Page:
Microglial activation and tau burden predict cognitive decline in Alzheimer’s disease.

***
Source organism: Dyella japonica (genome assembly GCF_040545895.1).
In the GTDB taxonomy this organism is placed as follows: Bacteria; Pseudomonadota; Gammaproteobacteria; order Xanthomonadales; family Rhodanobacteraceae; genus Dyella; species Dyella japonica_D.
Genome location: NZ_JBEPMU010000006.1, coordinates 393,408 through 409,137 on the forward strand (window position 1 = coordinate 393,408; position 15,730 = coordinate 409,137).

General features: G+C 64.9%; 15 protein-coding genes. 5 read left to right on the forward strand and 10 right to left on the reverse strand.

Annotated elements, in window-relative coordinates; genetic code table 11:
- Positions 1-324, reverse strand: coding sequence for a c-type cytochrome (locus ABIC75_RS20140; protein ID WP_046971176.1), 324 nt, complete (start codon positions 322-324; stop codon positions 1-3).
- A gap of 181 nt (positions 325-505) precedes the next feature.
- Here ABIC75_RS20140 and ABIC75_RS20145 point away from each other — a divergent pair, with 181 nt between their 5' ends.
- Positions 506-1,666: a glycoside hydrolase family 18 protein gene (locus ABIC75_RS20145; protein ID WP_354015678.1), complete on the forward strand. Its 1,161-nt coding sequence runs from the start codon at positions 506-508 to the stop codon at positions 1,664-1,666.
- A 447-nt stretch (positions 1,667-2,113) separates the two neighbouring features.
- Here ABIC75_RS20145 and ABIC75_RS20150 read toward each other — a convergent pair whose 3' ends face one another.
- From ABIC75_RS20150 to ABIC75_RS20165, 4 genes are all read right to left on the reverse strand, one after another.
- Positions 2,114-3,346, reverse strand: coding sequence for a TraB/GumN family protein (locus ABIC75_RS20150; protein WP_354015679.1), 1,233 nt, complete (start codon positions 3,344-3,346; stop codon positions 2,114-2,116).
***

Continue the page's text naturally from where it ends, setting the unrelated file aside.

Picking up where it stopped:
Tau pathology, neuroinflammation, and neurodegeneration are key aspects of Alzheimer's disease. Understanding whether these features predict cognitive decline, alone or in combination, is crucial to develop new prognostic measures and enhanced stratification for clinical trials. Here, we studied how baseline assessments of in vivo tau pathology (measured by 18F-AV-1451 PET), neuroinflammation (measured by 11C-PK11195 PET) and brain atrophy (derived from structural MRI) predicted longitudinal cognitive changes in patients with Alzheimer's disease pathology. Twenty-six patients (n = 12 with clinically probable Alzheimer's dementia and n = 14 with amyloid-positive mild cognitive impairment) and 29 healthy control subjects underwent baseline assessment with 18F-AV-1451 PET, 11C-PK11195 PET, and structural MRI. Cognition was examined annually over the subsequent 3 years using the revised Addenbrooke's Cognitive Examination. Regional grey matter volumes, and regional binding of 18F-AV-1451 and 11C-PK11195 were derived from 15 temporo-parietal regions characteristically affected by Alzheimer's disease pathology. A principal component analysis was used on each imaging modality separately, to identify the main spatial distributions of pathology. A latent growth curve model was applied across the whole sample on longitudinal cognitive scores to estimate the rate of annual decline in each participant. We regressed the individuals' estimated rate of cognitive decline on the neuroimaging components and examined univariable predictive models with single-modality predictors, and a multi-modality predictive model, to identify the independent and combined prognostic value of the different neuroimaging markers. Principal component analysis identified a single component for the grey matter atrophy, while two components were found for each PET ligand: one weighted to the anterior temporal lobe, and another weighted to posterior temporo-parietal regions. Across the whole-sample, the single-modality models indicated significant correlations between the rate of cognitive decline and the first component of each imaging modality. In patients, both stepwise backward elimination and Bayesian model selection revealed an optimal predictive model that included both components of 18F-AV-1451 and the first (i.e. anterior temporal) component for 11C-PK11195. However, the MRI-derived atrophy component and demographic variables were excluded from the optimal predictive model of cognitive decline. We conclude that temporo-parietal tau pathology and anterior temporal neuroinflammation predict cognitive decline in patients with symptomatic Alzheimer's disease pathology. This indicates the added value of PET biomarkers in predicting cognitive decline in Alzheimer's disease, over and above MRI measures of brain atrophy and demographic data. Our findings also support the strategy for targeting tau and neuroinflammation in disease-modifying therapy against Alzheimer's disease.